Your site is expected to work on all the browsers listed in the Verified Browsers page in the service manual, but try to include as many browsers as possible on top of that list. A browser with 0.1% market share accounts for 50,000 visitors a month on GOV.UK. Avoid browser sniffing. Instead, use feature detection. That will also result in your site being forwards compatible.

5. Use responsive design

Make the content of your pages flow nicely with any screen size: use media queries, prefer relative units and use fluid grid layouts. Get some help from your team’s visual designer if you’re not sure what a page should look like at a specific resolution.

6. Use progressive enhancement

Design pages with the lowest common denominator of browser functionality in mind (ie, HTML4, no JavaScript, no CSS), then build styling and behaviour on top. Make sure that any scripting or styling you add isn’t essential to the use of the service.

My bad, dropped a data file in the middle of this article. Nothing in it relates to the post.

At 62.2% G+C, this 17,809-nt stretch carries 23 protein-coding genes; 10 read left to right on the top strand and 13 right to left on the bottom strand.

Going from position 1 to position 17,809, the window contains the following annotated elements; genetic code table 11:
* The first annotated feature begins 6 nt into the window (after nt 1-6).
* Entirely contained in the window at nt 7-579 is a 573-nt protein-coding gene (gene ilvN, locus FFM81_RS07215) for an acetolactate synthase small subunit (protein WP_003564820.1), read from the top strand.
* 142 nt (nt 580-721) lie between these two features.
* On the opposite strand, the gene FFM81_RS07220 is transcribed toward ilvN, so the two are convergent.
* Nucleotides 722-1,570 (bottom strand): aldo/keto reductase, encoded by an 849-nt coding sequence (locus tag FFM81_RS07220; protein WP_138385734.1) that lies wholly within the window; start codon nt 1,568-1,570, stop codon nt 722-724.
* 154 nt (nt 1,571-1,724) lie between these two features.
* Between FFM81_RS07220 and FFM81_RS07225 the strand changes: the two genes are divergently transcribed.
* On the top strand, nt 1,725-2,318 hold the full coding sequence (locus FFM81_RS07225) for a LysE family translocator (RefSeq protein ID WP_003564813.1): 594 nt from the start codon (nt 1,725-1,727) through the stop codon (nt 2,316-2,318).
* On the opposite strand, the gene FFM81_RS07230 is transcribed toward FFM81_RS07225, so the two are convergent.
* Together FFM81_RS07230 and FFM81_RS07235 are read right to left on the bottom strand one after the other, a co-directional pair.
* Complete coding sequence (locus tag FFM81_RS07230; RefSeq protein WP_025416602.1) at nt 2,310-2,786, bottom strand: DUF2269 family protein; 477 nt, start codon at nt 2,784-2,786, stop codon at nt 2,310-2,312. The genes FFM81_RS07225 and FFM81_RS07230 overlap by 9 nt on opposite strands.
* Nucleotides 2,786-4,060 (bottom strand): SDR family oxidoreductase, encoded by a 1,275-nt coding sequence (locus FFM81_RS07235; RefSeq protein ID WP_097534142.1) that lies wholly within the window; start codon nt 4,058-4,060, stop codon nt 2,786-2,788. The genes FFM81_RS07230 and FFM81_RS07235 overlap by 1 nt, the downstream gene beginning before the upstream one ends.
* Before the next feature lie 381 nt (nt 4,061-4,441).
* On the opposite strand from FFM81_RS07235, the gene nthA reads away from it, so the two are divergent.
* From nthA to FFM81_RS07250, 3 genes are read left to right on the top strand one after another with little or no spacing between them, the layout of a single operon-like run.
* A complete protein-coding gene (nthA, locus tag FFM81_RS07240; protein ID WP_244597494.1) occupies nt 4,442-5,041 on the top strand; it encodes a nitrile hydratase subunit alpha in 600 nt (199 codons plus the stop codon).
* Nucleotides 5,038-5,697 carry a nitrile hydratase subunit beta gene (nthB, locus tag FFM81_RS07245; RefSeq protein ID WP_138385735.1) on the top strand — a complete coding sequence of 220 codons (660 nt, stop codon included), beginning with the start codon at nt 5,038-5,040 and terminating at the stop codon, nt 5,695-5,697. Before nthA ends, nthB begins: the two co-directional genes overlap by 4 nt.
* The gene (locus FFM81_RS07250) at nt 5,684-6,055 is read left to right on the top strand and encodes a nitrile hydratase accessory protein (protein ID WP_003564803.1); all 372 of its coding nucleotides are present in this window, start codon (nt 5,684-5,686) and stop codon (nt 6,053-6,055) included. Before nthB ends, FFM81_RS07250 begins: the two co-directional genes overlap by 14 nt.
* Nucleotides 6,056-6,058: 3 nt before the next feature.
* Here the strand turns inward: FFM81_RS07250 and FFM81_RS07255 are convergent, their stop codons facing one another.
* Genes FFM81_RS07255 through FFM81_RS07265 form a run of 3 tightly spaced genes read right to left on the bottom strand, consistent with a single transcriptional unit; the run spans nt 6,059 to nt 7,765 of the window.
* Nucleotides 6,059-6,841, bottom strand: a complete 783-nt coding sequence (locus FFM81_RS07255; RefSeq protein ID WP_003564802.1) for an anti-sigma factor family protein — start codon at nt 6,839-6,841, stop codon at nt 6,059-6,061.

7. Don’t optimise prematurely

Optimising web pages for speed can lead to very complex code that breaks fundamental principles like separation of style and content. Only optimise if you have evidence that current front-end performance is detrimental to the use of the service

8. Work with your team

You should establish a close relationship with your team’s visual designer and content designer. Things can get waterfally when you expect things to happen in order: designer designs designs, content designer provides copy, you implement. That doesn’t work. Constant feedback and interactions work much more efficiently.

You should make sure your designer provides multiple designs, or at least checks the various layouts you will implement for small screens, no JS, etc.

9. Don’t make too many assumptions on user behaviour